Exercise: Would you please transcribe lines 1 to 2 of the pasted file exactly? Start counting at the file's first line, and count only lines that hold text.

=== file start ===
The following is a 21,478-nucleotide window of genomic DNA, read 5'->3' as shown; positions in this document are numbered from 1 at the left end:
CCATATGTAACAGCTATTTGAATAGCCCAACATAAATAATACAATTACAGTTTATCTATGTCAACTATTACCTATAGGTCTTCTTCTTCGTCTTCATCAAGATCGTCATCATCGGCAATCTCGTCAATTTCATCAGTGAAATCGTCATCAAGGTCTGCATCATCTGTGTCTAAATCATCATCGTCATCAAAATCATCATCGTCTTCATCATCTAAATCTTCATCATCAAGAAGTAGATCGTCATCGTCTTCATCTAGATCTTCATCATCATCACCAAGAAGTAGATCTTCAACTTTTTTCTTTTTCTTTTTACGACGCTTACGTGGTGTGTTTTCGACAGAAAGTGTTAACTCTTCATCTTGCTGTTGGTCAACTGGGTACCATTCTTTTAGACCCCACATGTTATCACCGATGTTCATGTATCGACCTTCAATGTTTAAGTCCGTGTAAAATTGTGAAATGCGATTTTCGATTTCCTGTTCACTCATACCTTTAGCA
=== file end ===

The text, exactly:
The following is a 21,478-nucleotide window of genomic DNA, read 5'->3' as shown; positions in this document are numbered from 1 at the left end:
CCATATGTAACAGCTATTTGAATAGCCCAACATAAATAATACAATTACAGTTTATCTATGTCAACTATTACCTATAGGTCTTCTTCTTCGTCTTCATCAAGATCGTCATCATCGGCAATCTCGTCAATTTCATCAGTGAAATCGTCATCAAGGTCTGCATCATCTGTGTCTAAATCATCATCGTCATCAAAATCATCATCGTCTTCATCATCTAAATCTTCATCATCAAGAAGTAGATCGTCATCGTCTTCATCTAGATCTTCATCATCATCACCAAGAAGTAGATCTTCAACTTTTTTCTTTTTCTTTTTACGACGCTTACGTGGTGTGTTTTCGACAGAAAGTGTTAACTCTTCATCTTGCTGTTGGTCAACTGGGTACCATTCTTTTAGACCCCACATGTTATCACCGATGTTCATGTATCGACCTTCAATGTTTAAGTCCGTGTAAAATTGTGAAATGCGATTTTCGATTTCCTGTTCACTCATACCTTTAGCA